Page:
From the Editor
This issue of the Report is bookended by two pieces that take contrasting—although perhaps compatible—positions on medical care for those in dire straits. At the end of the issue is an article that considers whether patients may be denied admission to intensive care units on grounds that they are too sick to benefit. We think of ICUs as reserved for the sickest of the sick, notes author Andrew Courtwright, but in fact, “too sick to benefit” is an increasingly common reason given for not putting a patient in the ICU. In fact, according to recent studies Courtwright cites, “too sick to benefit” is the rationale for between 19 and 37 percent of denials of admission.
The problem Courtwright addresses is that the description “too sick to benefit” is too vague to be used reliably. The rough idea is that some diseases are such that patients get steadily worse no matter what care is rendered, and for these patients, ICU care is burdensome and pointlessly costly. Yet because the idea is still quite rough, triage on that basis is done case by case, and nonclinical matters, such as the patient's quality of life before getting to the hospital, sometimes get factored in. Courtwright, a physician, proposes that the criteria for “too sick to benefit” can be clarified by drawing on a concept originally developed in neonatalogy—namely, “lethality.” The definition belies the name, to some degree, though: the idea of lethality is not just that a disease has a high mortality rate, but that its mortality rate is not significantly affected by the level of care the patient receives.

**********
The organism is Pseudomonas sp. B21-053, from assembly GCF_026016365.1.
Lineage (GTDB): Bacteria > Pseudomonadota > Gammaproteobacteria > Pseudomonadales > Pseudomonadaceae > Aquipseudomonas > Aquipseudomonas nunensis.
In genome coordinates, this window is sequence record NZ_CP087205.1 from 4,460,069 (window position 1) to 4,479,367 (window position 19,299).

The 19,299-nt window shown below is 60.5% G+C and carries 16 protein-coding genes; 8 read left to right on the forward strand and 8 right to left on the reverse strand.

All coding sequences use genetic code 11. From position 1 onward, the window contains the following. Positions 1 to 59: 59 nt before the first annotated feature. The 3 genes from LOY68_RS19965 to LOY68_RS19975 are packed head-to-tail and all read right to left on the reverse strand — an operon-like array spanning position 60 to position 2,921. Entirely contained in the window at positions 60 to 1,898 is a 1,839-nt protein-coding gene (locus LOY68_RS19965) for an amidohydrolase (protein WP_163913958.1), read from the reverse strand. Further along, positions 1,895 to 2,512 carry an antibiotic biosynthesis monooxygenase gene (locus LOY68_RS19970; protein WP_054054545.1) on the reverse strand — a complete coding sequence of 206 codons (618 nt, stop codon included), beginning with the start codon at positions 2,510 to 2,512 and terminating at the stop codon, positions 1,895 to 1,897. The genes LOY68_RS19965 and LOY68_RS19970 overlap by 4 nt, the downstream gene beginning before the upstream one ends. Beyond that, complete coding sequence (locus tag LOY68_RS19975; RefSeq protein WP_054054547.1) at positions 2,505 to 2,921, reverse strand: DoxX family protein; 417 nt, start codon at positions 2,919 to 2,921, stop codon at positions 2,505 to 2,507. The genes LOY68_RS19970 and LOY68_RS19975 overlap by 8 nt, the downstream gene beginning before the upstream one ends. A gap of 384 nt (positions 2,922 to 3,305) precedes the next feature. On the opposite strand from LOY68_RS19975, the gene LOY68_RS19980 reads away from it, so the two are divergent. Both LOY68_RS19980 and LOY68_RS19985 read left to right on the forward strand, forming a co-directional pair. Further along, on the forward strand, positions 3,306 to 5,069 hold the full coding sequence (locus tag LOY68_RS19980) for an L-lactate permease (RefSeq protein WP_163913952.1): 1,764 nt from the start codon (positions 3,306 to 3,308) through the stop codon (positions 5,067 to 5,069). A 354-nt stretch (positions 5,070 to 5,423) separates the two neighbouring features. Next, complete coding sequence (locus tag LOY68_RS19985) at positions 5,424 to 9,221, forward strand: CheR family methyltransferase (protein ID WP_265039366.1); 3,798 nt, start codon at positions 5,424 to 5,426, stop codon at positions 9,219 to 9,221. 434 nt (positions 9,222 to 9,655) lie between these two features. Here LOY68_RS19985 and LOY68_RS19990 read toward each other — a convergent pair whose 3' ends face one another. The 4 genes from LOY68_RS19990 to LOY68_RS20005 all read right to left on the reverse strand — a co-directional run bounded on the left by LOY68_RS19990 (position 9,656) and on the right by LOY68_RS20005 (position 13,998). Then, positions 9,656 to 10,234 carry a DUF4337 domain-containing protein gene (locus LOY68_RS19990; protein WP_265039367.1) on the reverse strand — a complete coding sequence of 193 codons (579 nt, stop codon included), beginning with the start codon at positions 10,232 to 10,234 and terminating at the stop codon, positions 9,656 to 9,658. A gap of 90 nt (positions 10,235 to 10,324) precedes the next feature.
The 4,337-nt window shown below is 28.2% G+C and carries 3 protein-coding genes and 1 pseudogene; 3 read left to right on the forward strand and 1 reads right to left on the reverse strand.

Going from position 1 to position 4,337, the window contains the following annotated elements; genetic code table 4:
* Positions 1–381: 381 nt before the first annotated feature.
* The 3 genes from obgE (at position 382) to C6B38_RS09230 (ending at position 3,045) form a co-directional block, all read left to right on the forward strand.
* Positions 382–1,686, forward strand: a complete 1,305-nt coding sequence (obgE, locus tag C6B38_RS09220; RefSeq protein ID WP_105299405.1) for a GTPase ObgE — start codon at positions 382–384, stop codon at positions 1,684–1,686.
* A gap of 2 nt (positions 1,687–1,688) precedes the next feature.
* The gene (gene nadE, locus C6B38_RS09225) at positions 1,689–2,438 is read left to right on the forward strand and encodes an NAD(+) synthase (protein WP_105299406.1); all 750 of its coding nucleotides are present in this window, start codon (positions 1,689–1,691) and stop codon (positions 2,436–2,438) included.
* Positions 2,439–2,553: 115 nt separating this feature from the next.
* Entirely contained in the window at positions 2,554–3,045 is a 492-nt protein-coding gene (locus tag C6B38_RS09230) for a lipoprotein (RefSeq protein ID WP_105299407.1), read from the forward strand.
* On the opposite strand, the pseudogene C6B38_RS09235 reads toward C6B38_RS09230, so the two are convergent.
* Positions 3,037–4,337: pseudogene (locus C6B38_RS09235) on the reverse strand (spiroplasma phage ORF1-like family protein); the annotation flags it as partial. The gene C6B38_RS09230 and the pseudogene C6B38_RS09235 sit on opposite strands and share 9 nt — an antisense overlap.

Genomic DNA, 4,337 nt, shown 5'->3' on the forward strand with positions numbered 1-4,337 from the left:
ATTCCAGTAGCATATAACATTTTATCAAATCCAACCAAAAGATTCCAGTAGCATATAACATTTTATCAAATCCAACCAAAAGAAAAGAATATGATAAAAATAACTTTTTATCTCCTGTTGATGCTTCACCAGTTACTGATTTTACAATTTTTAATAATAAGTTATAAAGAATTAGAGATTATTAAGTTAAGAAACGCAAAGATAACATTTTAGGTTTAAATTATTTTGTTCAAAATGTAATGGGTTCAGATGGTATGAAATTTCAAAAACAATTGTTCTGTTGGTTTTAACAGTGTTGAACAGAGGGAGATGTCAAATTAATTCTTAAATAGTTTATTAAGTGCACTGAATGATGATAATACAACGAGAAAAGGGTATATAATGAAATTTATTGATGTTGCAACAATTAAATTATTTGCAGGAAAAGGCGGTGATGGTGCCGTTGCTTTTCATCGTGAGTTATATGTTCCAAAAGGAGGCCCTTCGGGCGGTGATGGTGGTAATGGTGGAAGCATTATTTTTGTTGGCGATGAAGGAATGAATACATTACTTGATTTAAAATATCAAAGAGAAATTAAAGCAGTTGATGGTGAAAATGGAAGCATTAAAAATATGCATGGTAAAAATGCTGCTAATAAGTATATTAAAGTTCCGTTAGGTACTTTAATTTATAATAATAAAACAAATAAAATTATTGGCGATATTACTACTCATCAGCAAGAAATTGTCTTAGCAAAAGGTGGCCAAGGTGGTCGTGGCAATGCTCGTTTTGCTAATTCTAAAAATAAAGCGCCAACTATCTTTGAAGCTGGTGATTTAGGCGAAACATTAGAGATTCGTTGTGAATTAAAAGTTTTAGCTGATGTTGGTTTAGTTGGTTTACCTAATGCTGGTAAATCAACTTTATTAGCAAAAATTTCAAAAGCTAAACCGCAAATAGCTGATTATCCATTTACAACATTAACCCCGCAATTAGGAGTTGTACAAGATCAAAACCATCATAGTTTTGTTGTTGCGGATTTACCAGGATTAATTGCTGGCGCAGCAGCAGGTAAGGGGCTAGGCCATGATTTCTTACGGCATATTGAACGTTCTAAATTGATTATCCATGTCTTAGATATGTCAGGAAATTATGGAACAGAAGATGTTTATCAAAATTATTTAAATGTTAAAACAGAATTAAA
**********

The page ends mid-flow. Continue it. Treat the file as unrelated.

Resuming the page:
Meanwhile, the first essay in the book tells the story of a man whose physician more or less told him he was too sick to benefit (under some understanding of the idea) and should opt for death. There are several pieces of information that are critical in the story. Author William Peace, an anthropologist by training, is also the author of the blog Bad Cripple; he has been partially paralyzed since 1978 and was in the hospital for treatment of a large open wound. The physician was a man Peace had never met, but who immediately cleared the room and then, in the middle of-the-night solitude, encouraged Peace to contemplate his miserable fortunes and choose death.
Peace would surely be wary of any physician who began talking about patients who are too sick to benefit from intensive care. On the other hand, “too sick to benefit” as examined by Courtwright is not the same as the “too crippled to benefit” wielded by Peace's physician. Indeed, Courtwright's goal is precisely to eliminate the kinds of considerations that Peace's physician seems to have had in mind. Also, the conclusion Peace's physician was urging is eliminated: Courtwright does not suggest that “too sick to benefit” can be used to choose death. Although by clarifying “too sick to benefit” Courtwright is in some sense defending it, he points out that clarifying it along the lines he proposes might well end up limiting its use to a narrower range of cases. His goal is not to cut down on ICU admissions, though, but to avoid ICU admissions that do nobody any good.
One might also hope that no physician ever talked to a patient (or a surrogate) about lethality using the bedside manner of Peace's physician.
In the coming weeks, The Hastings Center's blog, Bioethics Forum, will feature a moderated discussion of Peace's essay, the experience he endured, and what it can tell us about decisions to forego treatment. —GEK